Temple of Isis
History and formationRooms LXXIX - LXXXII and LXXXIV of the museum contain a reconstruction of the extraordinary decoration of the Temple of Isis in Pompeii which came to light between 1764 and 1766. The exceptional finds immediately created a surprising amount of interest. Between the end of the eighteenth century and the beginning of the nineteenth, the temple became so famous that it attracted an increasing number of foreign travellers to Pompeii. A real Egyptian temple was found intact after the catastrophe of 79 AD, complete with its furnishings and the rich decoration of the frescoes with incredibly vivid colours. Due to the excellent quality of the recording made during the excavations, it has proved possible to reconstruct the furnishings and decoration; an itinerary of the temple has been organised within the museum so that visitors can view the building would have appeared to the excavators and as is documented by contemporary drawings and “copper” engravings for the Accademia Ercolanese, now used for an attractive model. The temple occupies part of the northern side of Insula VII of Regio VIII, the areas known as the theatre district. The entrance, situated along the street named after the Temple of Isis, bears a marble dedicatory inscription (now on display on room LXXXII) that describes how the reconstruction of the temple was carried out, following the earthquake of 62 AD, by Numerius Popidius Celsinus, who at the time was a six year old child, in whose name the dedication was made by his father Ampliatus, thus bestowing on his son the honour of being granted free admittance to the city senate. After entering through the threshold, one passed into the courtyard, paved in tuff slabs and surrounded by a portico decorated in Fourth Style. The building, placed in the centre of the court yard, a tetrastyle prostyle temple built on a high podium. A flight of steps led up to the pronaos and the naos, which is not very deep and has a large door. The inner and outer walls were covered in white stucco in imitation of opus quadratum, while along the end wall there was a raised brick platform coated with stucco on which there were small bases made of tuff designed to support cult statues of Isis and Osiris. The mosaic floors of the naos have unfortunately been lost but at least they were recorded by the drawings of Piranesi. At the back of the podium, within a niche, there was a statue of Dionysus with a panther, a gift of Numerius Popidius Ampliatus. Two further niches stood to the sides of the main entrance door, and may originally have been intended for the statues of Arpocrate and Anubis, to whom two altars, situated in the court in line with the niches, were dedicated. The main altar of the temple, situated to the left of the flight of steps in order to avoid impeding the ritual procession, was still covered in the ashes and burnt bones of the victims. In the eastern corner of the court area there was an aedicule with a façade of a temple; the temple facade contained a basin for holy water, which gave the building its name purgatorium. Holy water was of fundamental importance to the Isiac cult and was considered a means of purification; it is therefore extremely likely that the holy water drawn from the basin was taken away by the faithful for domestic ceremonies that were performed in the numerous Isiac lararia found in the houses of Pompeii. The external part of the small temple is decorated in extremely bright colours, painted stuccoes with a yellow, red and blue background depicting Arpocrates, Isiac figures in procession and priestesses with typical Egyptian clothing and hairstyles. The panels with loving couples between Erotes – Mars and Venus on the western side and Perseus and Andromeda on the eastern side – are particularly striking. The room that stands to the west of the court of the temple, known as the ekklesiasterion, was probably added to the temple during the restoration work organised by Celsinus. Access to the room was from the portico. Designed to hold meetings or banquets, it was found virtually intact with its black mosaic floor on which the names of the donors Numerius Popidius Celsinus, his father Ampliatus and his mother Cornelia Celsa, stood out in white tessarae. The paintings were of extremely high quality. To the south of this large room was another smaller room called the sacrarium, used to store cult objects, which could also be entered from the portico. The temple complex also included a series of rooms to the south-east of the court, already identified as the pastophorion, the apartment of the priests, and a series of ancillary rooms identified as a kitchen, triclinium and cubiculum. ItineraryThe itinerary begins in room LXXXIV, which contains the architectural decoration of the temple represented by antifixes that depict both standard motifs such as the Medusa heads and Egyptian motifs; the pediment sima, with Winged Victories holding up shields and cuirasses, and the gutter simas depicting Caryatids depart from the standard themes. The two types of decoration seem to convey a message of conquest and victory which reflects the figurative programmes which were typical of the propaganda used by Vespasian. The same room also contains some of the copper engravings done for the Accademia Ercolanese, splendid plates of extremely high artistic and cultural value which also represent important evidence about the temple. Thanks to the work of draughtsmen and engravers, it has been possible to reconstruct faded or damaged paintings, destroyed or missing mosaics, cult objects, considered of unknown or uncertain provenance. Rooms LXXXI and LXXXII display the magnificent Fourth Style decoration of the end wall of the portico that surrounded the courtyard of the temple. The decorative layout has a continuous pattern which is repeated on all the walls with interruptions that correspond to the niches or communicating rooms which do not alter the sequence of architectural and ornamental motifs. The lower part of the decoration consists of sections with paterae and bucranii, and panels with pairs of lionesses or sphinxes arranged to the sides of a gorgoneion, alternating with a dragon between two dolphins. In the middle zone there are architectural views with small paintings with a Nilotic theme or naval battles, alternating with red panels with depictions of priests in ceremonial costume and landscape scenes inspired Egyptian architecture. Further up there is an elegant frieze with plant volutes on a black background with Isiac motifs, above which is an upper zone with a white background that contained aedicules suspended in air and, above it, small paintings with landscapes and still lifes, possibly alluding to real offerings of food to the goddess. Of the various sculptures presented as offerings to the goddess and arranged in the portico, there is a marble statues of Isis with the hankt, the symbol of life, and the sistrum, a splendid archaic work dedicated by Lucius Caecilius Phoebus, and a herm with a bronze portrait of Caius Norbanus Sorex, a magister of the pagus Augustus Felix Suburbanus and, as emerges from the dedicatory inscription on the pilaster, a deuteragonist (second actor). Room LXXIX contains the splendid Fourth style paintings found in the ekklesiasterion, which included large paintings, of which there are five on display with Egyptian sacred-idyllic landscapes and two with episodes of the myth of the nymph Io. These last two paintings, definitely copies of Alexandrian originals, illustrate the episode regarding the liberation of Io by Hermes from her imprisonment by Argus, and the episode of the arrival of Io in Canopus in Egypt. A splendid marble head of Isis was found near the entrance to the ekklesisterion; it could be identified from the feather on her head, which perhaps belonged to the official cult statue, the body made of wood covered in clothes made of real fabrics. Room LXXX cntains the far more modest paintings that decorated the sacrarium, the room used for the initiation of potential followers of the Isiac cult. The figures and typical scenes of the cult were painted on a white background: the ibis, the ox Apis, the jackal, Osiris on the throne, the navigium Isidis, which depicts the transportation of the holy water, the symbol of Osiris the regenerator, used in all Isiac ceremonies.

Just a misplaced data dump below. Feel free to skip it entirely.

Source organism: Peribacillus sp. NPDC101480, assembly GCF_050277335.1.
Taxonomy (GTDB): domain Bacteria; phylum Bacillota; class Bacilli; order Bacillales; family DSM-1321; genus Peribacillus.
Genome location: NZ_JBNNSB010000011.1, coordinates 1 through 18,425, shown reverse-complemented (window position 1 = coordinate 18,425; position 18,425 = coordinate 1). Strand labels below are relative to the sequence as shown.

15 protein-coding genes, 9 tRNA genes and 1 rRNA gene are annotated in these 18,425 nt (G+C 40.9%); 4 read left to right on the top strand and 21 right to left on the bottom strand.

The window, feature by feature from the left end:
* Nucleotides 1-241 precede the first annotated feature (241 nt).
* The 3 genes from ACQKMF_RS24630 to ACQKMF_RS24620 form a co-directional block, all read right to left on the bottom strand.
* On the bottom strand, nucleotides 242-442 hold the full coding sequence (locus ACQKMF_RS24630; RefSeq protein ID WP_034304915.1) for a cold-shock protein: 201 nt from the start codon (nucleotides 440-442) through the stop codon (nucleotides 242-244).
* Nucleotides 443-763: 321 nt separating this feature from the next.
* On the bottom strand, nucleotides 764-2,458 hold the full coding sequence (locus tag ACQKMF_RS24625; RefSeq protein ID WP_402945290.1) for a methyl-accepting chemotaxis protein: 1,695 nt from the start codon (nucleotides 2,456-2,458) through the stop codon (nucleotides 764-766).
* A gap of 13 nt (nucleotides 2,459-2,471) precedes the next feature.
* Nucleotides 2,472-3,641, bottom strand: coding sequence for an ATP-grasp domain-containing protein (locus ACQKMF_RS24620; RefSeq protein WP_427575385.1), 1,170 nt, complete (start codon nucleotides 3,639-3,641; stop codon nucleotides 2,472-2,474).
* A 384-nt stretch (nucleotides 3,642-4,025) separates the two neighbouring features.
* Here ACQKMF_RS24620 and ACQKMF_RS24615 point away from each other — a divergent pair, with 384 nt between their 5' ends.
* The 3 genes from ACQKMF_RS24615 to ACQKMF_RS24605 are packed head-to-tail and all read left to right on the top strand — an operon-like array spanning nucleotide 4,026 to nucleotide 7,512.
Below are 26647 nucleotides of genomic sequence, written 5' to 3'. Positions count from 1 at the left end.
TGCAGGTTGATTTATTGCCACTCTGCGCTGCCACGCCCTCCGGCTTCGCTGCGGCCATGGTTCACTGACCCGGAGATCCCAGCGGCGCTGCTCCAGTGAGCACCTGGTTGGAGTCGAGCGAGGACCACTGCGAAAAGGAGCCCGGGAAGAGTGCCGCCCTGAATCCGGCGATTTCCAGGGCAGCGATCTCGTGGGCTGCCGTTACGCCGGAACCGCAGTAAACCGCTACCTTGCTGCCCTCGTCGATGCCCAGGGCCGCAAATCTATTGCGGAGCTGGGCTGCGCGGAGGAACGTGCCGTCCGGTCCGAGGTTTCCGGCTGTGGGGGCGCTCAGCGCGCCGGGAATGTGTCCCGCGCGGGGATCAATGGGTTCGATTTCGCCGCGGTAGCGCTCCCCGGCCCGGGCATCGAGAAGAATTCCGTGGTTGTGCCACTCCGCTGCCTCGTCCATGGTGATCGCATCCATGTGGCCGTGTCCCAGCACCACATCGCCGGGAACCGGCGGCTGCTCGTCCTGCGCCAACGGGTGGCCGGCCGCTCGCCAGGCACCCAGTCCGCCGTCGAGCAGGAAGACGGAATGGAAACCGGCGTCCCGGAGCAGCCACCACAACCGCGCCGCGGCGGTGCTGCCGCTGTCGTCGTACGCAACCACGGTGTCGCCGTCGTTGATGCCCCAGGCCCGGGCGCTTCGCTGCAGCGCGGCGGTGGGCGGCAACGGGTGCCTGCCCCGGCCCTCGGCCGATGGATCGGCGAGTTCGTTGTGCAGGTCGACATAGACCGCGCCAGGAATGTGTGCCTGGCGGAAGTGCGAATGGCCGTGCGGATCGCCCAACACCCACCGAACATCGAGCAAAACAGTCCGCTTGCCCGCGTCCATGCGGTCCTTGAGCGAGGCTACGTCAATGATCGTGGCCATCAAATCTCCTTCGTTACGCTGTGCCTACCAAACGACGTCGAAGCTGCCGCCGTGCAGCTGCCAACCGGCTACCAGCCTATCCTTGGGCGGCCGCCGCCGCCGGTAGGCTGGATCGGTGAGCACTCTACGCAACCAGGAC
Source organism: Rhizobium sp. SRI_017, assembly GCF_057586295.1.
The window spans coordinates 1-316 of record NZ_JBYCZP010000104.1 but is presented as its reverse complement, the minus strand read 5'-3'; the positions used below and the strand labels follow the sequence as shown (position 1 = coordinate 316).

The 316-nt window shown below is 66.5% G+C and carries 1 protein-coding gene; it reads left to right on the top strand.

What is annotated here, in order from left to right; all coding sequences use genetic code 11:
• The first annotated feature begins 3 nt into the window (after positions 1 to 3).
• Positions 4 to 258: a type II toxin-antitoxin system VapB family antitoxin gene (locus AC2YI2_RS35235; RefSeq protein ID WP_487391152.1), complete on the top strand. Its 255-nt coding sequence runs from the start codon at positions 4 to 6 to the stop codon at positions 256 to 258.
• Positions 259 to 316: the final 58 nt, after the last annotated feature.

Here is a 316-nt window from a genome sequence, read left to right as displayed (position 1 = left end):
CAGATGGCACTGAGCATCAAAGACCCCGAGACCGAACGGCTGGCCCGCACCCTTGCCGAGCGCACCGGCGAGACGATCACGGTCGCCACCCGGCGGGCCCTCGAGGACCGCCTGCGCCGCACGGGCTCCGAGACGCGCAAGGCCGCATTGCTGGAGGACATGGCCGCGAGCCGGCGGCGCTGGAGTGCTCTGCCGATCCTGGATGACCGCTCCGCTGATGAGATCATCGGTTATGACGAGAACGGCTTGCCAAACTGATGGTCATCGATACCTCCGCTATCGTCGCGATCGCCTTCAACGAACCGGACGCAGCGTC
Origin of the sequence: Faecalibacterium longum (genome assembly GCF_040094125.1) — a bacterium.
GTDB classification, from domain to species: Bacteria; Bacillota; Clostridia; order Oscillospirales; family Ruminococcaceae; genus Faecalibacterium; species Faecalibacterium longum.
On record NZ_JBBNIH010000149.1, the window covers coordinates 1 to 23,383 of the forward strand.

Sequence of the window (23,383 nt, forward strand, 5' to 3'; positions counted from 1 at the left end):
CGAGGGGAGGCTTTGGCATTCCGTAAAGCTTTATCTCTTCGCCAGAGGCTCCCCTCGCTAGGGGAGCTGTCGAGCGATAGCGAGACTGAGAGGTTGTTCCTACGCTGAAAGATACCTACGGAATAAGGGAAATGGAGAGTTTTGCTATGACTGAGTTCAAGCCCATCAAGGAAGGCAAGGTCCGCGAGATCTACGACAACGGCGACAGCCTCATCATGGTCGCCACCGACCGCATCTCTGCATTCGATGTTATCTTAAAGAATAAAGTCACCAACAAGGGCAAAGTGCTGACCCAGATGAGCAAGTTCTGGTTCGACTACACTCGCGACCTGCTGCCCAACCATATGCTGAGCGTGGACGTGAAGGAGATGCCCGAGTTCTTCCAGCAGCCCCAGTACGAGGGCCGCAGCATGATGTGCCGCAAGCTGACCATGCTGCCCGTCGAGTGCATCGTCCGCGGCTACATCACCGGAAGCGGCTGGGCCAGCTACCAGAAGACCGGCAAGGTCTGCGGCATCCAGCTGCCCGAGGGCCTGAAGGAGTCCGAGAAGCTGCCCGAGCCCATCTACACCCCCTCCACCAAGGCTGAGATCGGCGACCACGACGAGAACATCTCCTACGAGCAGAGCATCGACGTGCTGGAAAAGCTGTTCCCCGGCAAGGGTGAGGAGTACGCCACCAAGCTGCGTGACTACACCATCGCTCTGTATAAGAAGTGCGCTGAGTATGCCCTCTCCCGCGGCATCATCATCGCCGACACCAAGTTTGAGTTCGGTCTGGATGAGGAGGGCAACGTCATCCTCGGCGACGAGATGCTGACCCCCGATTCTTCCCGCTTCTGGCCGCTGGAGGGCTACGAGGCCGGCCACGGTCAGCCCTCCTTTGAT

Alla ricerca di Iside 1992; Museo Archeologico 1994; Museo Archeologico 1999; Sampaolo 2003.
|Location:||first floor; rooms LXXIX - LXXXII, LXXXIV|